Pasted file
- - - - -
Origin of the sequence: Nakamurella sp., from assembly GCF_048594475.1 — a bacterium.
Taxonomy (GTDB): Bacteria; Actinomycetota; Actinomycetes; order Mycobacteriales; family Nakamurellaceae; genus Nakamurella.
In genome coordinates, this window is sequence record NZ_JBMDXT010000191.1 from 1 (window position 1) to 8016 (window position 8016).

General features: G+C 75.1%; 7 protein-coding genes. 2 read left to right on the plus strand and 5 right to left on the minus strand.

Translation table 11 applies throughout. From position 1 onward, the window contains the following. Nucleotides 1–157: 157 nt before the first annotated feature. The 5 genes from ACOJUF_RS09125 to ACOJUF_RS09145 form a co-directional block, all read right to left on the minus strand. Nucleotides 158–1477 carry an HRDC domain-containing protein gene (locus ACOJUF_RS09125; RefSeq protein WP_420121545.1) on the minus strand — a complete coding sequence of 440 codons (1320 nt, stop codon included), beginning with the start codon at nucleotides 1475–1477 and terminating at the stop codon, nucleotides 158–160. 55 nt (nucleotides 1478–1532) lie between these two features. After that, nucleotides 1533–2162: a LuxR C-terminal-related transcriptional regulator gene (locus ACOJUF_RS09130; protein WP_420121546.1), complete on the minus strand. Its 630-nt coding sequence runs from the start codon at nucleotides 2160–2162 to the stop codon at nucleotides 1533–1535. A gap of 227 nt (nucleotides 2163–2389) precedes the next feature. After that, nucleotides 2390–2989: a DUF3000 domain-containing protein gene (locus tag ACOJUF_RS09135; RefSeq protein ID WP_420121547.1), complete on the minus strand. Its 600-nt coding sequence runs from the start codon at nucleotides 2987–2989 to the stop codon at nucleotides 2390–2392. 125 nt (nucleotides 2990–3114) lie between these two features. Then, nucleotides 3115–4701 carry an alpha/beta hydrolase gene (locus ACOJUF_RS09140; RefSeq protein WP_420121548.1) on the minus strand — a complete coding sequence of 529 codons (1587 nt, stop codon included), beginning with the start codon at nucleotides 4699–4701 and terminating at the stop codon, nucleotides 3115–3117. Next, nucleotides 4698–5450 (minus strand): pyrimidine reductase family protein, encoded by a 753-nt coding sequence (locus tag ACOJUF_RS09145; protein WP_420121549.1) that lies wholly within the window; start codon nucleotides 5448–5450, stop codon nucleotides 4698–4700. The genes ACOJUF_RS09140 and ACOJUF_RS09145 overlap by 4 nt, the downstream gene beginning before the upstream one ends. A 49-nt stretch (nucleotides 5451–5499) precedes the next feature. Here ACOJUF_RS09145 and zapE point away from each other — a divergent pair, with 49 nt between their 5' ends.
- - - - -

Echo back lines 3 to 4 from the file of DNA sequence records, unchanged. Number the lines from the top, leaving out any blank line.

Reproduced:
In genome coordinates, this window is sequence record NZ_JBMDXT010000191.1 from 1 (window position 1) to 8016 (window position 8016).

General features: G+C 75.1%; 7 protein-coding genes. 2 read left to right on the plus strand and 5 right to left on the minus strand.